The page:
MG:  She was a Captain in the Army, flying helicopters. I wanted to write her as an alpha female. She is very assertive, someone who takes charge.  She is the opposite of Duffy who is very easy going. I think she wants to go back to the world where she was a leader, her natural habitat.  Overall, she is straight forward, no nonsense, and detailed. 

EC:  The Cartels are like the Mafia?

MG:  I wrote a Gray Man book, Ballistic, where Court faced off with the Cartels. I found out through the research how much torture and violence there is. I could not put that in the books. It is a civil war in Mexico, the Mexican Marines versus the Cartels who are brutal to the townspeople. There are rivalries between the different Cartels and actual maps show what territory is held by which Cartel. 

EC: What role did Dr. Gabrielle (Gabby) Flores play?

MG:  I spent some time in the Archeological Museum in Mexico City where Gabby works.  As I was writing the story, I realized that many of the contractors were American, French, British, and in a world they did not understand. Gabby became the character, the heart and soul of the story, that allowed me through her, to tell the story of the setting and the hardships the people face. She preached to the contractors the danger in the area and how desperate the people living there are.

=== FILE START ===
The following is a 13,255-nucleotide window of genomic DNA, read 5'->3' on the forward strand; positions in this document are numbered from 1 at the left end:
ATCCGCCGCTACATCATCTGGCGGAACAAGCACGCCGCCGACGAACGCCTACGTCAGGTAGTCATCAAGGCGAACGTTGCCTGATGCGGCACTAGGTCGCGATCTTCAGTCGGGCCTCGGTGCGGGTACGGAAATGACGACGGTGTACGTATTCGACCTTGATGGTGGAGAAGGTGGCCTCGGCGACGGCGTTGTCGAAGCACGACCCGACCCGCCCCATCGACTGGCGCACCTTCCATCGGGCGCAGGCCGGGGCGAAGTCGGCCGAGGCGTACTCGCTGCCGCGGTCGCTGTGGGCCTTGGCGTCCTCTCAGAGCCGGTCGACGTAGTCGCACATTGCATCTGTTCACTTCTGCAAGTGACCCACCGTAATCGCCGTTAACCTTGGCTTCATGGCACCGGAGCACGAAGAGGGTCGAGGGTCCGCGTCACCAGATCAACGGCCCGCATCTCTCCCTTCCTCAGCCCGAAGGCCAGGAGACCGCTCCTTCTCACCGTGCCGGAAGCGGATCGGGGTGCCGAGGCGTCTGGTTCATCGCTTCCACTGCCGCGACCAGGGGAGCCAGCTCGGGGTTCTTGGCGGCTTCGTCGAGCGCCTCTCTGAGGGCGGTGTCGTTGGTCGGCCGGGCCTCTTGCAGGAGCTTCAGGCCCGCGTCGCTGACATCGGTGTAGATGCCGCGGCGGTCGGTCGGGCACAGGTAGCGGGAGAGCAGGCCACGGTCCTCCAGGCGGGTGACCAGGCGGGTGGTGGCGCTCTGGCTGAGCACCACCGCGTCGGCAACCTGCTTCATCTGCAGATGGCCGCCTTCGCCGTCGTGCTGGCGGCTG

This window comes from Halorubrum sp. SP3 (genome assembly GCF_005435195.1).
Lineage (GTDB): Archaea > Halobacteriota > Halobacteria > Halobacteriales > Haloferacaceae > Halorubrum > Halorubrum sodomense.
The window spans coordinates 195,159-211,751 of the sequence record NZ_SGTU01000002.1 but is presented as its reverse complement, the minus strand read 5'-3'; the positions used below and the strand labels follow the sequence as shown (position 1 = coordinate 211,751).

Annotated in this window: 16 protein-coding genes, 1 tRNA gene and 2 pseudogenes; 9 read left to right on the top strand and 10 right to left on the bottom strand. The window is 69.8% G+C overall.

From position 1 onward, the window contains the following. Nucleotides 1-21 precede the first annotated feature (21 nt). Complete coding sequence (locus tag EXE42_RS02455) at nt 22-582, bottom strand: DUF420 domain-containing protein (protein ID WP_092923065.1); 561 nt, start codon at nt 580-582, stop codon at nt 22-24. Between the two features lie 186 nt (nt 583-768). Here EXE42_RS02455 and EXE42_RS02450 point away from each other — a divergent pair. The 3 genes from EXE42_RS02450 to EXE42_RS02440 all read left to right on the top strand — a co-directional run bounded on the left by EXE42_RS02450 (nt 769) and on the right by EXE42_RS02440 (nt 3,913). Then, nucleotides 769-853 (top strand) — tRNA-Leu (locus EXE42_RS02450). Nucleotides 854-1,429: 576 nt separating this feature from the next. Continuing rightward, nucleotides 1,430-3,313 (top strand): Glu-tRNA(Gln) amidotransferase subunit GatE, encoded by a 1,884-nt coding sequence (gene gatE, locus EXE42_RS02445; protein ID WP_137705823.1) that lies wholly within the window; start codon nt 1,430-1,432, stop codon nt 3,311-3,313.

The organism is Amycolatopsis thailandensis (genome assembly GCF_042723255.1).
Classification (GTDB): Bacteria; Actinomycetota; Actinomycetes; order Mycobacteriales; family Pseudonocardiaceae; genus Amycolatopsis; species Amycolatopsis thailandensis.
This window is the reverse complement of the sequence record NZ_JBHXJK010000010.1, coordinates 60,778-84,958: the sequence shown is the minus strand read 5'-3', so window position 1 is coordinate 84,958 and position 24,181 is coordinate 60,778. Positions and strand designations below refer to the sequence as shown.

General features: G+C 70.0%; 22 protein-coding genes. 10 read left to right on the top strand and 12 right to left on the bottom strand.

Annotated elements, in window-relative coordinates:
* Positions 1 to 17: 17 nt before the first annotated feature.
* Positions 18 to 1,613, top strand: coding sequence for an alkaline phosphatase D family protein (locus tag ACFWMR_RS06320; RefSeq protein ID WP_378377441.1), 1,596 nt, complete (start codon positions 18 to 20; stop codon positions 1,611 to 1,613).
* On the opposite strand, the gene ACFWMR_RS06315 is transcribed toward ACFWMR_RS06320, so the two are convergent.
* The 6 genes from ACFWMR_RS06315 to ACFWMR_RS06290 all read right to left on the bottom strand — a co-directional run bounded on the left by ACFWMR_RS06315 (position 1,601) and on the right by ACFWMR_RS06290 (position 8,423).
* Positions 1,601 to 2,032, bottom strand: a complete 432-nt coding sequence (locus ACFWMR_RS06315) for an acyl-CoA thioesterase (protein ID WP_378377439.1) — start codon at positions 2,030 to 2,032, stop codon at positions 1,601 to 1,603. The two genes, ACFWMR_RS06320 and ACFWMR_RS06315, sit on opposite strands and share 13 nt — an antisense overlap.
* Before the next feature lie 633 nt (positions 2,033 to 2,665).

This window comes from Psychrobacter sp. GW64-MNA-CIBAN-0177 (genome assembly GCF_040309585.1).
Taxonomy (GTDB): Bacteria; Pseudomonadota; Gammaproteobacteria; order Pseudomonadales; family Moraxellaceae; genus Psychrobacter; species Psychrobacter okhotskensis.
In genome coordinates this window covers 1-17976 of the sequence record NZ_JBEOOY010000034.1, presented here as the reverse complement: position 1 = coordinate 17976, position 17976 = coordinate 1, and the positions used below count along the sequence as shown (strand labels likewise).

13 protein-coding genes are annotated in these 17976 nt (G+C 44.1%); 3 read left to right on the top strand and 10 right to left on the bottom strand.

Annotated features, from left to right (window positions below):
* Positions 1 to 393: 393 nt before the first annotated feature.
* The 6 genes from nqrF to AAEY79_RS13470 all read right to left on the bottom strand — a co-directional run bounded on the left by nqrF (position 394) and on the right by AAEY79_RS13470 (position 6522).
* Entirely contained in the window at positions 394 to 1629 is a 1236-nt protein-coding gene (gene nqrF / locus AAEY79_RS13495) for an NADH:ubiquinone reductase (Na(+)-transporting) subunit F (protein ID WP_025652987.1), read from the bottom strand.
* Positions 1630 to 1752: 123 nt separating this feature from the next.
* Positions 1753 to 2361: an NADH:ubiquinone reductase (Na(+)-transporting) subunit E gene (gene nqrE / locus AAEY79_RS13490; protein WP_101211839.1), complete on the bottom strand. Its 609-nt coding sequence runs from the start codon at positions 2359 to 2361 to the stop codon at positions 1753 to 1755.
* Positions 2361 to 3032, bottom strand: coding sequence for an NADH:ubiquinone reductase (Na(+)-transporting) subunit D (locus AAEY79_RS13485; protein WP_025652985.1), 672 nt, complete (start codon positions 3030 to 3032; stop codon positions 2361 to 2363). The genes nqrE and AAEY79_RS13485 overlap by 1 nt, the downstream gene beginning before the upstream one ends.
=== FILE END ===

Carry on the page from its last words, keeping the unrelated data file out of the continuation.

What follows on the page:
EC: How would you describe Dr. Gabrielle (Gabby) Flores versus UN representative Michelle La Rue?

I contrasted Gabby with Michelle La Rue. Gabby is a realist, caring, honest, and direct. La Rue is a UN bureaucrat who overestimates her abilities and influence. She is an allegory for the UN going into places and doing things, trying to be peacekeepers.  Through La Rue I was able to put in my own personal bias.  La Rue has a naiveté and a jadedness at the same time, especially when she wanted the contractors to disarm in a very dangerous setting.

EC:  Next books?

MG:  I have written two books a year since 2009, the “Clancy series,” “Red Metal,” of course “The Gray Man,” and now this series “Armored,” where I will probably start to write the next book in August. Armored has been optioned by Sony with Michael Bay producing it.  The second Armored book will have a strong dynamic between Duffy and Nichole, co-leads.

The next Gray Man book is titled Murder, the twelfth in the series, out in February next year.  Zoya will be back with Zack probably in the latter part of the book. 

Red Metal II written with Lt. Col. Hunter Ripley Rawlings will be out before the next Armored book.